October 05, 2014

Saturday Afternoon Youth Poetry Slam


by Jeannette Bodnar
The crowd at the Free Press Cafe
The Youth Poetry Slam is in its second year and it remains my favorite event. This year it was, once again, hosted by Winnipeg Slam Master Steve Locke and held at the Free Press Café.
Although the number of poet-performers was down from last year (it’s impossible to compete with thirty degree weather in September in Winnipeg), the audience packed the tables leaving standing room only by 3:00.
No one is born a writer. I don’t care what anyone tells you, this is the truth. Writing takes as much dedication and practice as learning an instrument. The difference being that there are seven basic notes in music and the average instrument covers a range of about 4 octaves (I’d guess). Compare that to the English language which, by conservative estimates, has anywhere from three quarters of a million to a million words and is constantly evolving, and you can understand how writing can be like learning a new instrument every day.
Slam Master Steve Locke
Now imagine performing for the first time. Not a song that has been written, published, and played a thousand times over, but your own song on an instrument that no one else in the world has ever played. This is what it is like to perform your work in front of an audience.
This is Slam Poetry.
On Saturday that energy was palpable and the poets that shared their work proved once again that contemporary youth have so much to contribute in the way of talent, awareness, and understanding.
Callahan Corner
Even though the afternoon was launched with a brilliant and quirky performance by established poet Callahan Conner, the young poets that followed were not outshone.

I think that is why I’m so drawn to open mics. The energy that accompanies performers, whether it’s their first walk on stage or their hundredth, permeates the air and compels everyone in the room to share in the intensity of the experience. For younger poet-performers it seems that the experience is heightened. Perhaps it is the deep, concentrated feelings only accessible in youth.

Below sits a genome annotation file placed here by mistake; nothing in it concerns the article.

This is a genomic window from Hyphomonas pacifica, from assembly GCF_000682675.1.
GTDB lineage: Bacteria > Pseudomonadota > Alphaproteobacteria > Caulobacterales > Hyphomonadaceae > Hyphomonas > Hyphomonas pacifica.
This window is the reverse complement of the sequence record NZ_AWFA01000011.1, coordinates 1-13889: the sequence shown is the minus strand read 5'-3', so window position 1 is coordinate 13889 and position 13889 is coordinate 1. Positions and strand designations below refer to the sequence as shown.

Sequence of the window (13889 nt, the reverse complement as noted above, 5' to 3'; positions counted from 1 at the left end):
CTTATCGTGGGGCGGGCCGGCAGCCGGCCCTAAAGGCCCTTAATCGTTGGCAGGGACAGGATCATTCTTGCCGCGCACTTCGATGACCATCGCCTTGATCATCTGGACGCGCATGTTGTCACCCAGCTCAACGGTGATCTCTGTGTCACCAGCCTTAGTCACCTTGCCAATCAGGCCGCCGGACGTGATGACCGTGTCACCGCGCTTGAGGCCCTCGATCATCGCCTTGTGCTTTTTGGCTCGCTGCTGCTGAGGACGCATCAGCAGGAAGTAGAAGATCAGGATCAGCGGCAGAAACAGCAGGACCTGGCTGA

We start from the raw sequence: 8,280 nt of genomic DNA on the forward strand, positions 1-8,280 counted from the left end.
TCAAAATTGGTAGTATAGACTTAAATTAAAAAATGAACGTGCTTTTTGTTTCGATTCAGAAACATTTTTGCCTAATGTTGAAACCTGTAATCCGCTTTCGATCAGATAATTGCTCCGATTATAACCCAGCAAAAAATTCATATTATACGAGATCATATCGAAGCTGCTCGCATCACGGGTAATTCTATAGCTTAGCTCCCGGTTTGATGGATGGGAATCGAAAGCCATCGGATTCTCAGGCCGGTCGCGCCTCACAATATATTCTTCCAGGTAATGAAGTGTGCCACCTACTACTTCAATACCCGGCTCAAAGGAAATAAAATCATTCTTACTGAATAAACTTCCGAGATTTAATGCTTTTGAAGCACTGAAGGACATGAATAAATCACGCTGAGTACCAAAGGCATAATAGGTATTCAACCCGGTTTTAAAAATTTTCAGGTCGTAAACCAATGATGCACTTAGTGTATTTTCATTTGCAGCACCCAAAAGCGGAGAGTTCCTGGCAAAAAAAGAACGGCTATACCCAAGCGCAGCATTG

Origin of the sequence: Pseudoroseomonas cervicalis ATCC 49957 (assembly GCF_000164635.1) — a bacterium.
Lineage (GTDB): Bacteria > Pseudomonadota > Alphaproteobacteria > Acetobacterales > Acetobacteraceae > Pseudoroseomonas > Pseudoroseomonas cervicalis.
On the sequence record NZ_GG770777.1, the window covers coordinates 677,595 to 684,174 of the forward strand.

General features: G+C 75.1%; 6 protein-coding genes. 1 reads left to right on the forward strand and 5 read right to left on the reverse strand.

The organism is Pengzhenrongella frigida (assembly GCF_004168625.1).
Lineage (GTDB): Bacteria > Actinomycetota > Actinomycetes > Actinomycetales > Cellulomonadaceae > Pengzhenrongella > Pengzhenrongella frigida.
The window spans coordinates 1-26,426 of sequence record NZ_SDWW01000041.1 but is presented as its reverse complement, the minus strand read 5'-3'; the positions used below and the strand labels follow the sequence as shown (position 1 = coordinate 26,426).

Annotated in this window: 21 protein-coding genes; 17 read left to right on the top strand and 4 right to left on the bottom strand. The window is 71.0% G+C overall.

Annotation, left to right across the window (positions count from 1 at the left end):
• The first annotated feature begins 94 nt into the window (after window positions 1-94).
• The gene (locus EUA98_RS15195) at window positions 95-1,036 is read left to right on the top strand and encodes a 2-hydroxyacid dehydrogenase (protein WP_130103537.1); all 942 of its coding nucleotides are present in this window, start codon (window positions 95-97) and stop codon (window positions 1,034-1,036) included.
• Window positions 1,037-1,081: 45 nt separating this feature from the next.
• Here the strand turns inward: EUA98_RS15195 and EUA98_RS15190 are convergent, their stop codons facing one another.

There was an even split of repeat performers and brand new poets on the stage. Although all the poets were young women there was still diversity in the style and substance of the performances. Beautiful imagery like, “walking down these saffron scented streets,” just speaks to the age of these poet’s souls and to the work and dedication they are already putting into their craft.
One of the performers
Another of the performers
Winnipeg has an outstanding poetry community and when I have the opportunity to hear magnificent up-and-coming poets like the ones who performed Saturday it makes me excited for what is still to come. If you are a young poet, if you know a young poet, or if you are interested in supporting gifted artists within an exceptionally talented and supportive community, please visit www.voicesink.org and help promote youth slam poetry in Winnipeg.





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